Making Toledo a sensitive destination for neurodivergent visitors
Toledo is getting a whole lot more welcoming for people living with autism.
Several area businesses and organizations are being recognized as Certified Autism Centers, a designation bestowed by the International Board of Credentialing and Continuing Education Standards to entities that have completed autism-specific training.
“I am a certified autism travel professional,” said Jayme Mazur, relationship manager for Destination Toledo, the first marketing firm in the Toledo region to be granted CAC status. “We have gone through training to help us to give service and support to neurodivergent people.”
Mazur said the certification process provided by the IBCCES is approximately four hours and covers ways to make specific businesses sensory-friendly to people with autism. Each business that has more than 80 percent of its employees take the sensory-friendly educational course earns the title of Certified Autism Center.
Several area businesses have earned or are in the process of earning CAC status, including the Wingate Hotel, Toledo Museum of Art, the Valentine Theater (which was the first Toledo business to earn the certification), Huntington Arena, Glass City Center, Sylvania Chamber of Commerce and the National Museum of the Great Lakes.
“Huge shout out to the Valentine Theatre,” said Mazur. “They were the first Toledo business to become a CAC. They saw the need and they pursued it on their own.”
Mazur said that Toledo is currently on track to becoming a Certified Autism Destination, which is aimed to attract new visitors to the area and expand accessibility offerings.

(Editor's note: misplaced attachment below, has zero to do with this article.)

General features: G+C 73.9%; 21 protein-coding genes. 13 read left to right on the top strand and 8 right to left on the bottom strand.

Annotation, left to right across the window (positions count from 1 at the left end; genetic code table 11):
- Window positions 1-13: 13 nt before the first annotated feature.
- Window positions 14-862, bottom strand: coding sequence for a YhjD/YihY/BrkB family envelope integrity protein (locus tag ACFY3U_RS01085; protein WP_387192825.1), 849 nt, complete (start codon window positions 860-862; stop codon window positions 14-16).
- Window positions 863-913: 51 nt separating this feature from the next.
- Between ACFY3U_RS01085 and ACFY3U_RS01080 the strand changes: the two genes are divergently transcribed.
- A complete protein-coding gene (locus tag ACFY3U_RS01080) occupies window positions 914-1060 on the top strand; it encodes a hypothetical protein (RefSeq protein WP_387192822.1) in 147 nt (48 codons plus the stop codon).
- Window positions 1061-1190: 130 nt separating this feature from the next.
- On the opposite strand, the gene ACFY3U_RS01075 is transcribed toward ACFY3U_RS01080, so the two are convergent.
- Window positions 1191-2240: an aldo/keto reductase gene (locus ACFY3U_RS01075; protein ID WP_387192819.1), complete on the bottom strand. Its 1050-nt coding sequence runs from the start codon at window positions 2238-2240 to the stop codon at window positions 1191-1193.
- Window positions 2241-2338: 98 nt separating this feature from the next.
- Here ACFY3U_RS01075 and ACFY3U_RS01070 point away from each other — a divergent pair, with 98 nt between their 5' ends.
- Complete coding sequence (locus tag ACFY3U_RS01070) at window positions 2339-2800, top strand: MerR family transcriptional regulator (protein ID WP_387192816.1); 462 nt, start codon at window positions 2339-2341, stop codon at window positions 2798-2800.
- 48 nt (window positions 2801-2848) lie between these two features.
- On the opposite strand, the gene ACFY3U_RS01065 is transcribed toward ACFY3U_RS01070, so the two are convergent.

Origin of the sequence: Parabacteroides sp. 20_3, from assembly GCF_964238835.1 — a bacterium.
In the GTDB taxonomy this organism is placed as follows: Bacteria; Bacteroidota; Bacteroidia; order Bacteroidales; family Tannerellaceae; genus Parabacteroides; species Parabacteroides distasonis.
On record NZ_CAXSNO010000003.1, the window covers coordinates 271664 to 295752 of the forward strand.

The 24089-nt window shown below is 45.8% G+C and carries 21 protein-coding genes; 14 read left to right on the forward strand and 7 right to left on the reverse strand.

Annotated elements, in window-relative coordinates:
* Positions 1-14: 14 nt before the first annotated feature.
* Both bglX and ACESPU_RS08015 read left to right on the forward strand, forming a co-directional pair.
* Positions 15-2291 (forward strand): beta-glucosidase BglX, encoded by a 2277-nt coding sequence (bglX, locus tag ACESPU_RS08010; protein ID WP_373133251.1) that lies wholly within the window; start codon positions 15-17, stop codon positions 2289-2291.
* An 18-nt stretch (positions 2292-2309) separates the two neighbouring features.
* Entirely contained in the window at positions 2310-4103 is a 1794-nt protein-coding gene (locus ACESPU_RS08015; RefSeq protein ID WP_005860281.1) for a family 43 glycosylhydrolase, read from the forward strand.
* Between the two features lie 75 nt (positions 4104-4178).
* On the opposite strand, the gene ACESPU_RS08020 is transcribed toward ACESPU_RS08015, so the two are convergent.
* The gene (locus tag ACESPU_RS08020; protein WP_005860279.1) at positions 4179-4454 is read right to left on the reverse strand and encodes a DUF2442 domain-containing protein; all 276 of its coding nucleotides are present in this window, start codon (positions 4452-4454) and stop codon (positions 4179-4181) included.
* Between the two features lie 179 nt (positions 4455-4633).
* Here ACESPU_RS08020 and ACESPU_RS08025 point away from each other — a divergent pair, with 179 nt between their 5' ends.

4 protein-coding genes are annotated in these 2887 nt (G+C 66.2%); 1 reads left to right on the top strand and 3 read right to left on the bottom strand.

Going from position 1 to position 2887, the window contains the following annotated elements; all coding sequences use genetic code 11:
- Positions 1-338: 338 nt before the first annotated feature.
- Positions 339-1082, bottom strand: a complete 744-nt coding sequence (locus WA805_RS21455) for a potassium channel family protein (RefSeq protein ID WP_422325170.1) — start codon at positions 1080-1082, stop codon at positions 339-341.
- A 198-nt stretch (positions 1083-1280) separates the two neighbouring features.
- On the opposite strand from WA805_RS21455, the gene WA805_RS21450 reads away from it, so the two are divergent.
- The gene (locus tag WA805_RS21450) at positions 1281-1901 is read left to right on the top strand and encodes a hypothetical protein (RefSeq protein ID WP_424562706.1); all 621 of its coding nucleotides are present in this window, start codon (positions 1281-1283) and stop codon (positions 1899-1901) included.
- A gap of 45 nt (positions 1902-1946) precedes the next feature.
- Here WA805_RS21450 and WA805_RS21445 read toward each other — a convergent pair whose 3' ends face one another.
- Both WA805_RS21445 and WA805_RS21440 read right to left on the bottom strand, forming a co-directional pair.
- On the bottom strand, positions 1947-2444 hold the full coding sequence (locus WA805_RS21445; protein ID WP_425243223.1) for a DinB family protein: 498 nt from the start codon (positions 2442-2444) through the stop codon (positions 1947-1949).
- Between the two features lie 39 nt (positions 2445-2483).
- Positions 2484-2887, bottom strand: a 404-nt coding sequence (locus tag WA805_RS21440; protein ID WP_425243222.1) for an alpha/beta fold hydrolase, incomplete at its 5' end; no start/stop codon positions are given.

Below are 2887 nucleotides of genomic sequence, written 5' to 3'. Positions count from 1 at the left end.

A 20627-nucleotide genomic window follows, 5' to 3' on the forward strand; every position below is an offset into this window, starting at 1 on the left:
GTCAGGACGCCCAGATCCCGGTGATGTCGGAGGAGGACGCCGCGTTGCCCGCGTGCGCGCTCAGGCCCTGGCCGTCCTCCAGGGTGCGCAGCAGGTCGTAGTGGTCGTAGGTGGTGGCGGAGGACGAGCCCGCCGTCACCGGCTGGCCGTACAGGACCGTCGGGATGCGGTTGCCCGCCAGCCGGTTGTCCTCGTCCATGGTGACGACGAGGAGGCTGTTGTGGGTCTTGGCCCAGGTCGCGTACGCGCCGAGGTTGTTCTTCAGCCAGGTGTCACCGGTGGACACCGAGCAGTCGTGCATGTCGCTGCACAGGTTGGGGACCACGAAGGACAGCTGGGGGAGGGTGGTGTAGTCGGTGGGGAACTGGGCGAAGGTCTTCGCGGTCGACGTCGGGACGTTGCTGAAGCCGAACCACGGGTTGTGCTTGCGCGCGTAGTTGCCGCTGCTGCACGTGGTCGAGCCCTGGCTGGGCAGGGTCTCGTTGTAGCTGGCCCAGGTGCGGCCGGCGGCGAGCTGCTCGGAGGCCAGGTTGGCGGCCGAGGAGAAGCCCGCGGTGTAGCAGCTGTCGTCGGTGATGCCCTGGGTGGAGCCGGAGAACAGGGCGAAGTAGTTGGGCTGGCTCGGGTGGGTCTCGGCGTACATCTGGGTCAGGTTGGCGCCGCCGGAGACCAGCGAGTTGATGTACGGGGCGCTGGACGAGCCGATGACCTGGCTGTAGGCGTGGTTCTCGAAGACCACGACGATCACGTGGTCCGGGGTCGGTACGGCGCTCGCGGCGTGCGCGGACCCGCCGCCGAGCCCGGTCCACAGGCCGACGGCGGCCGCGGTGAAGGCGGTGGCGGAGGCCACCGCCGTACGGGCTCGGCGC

“The International Board of Credentialing and Continuing Education Standards autism certification is an important step in Toledo’s pursuit to becoming an inclusive and welcoming destination for all,” said Lance Woodworth, president and CEO of Destination Toledo. “Visitors should feel confident planning a trip to a certified destination knowing their specific needs will be addressed and the barriers to traveling will be eased.”
As more Toledo businesses become CACs, the city is on track to become the second Certified Autism Destination in the nation, according to Mazur. The first was the California city of Visalia, which received its CAD status last month.
“We are well on our way to becoming the second CAD in the country,” said Mazur. “Between 20 and 28 businesses must become CACs in order to become internationally recognized as a CAD.”
For more information on business sensory training, visit ibcces.org.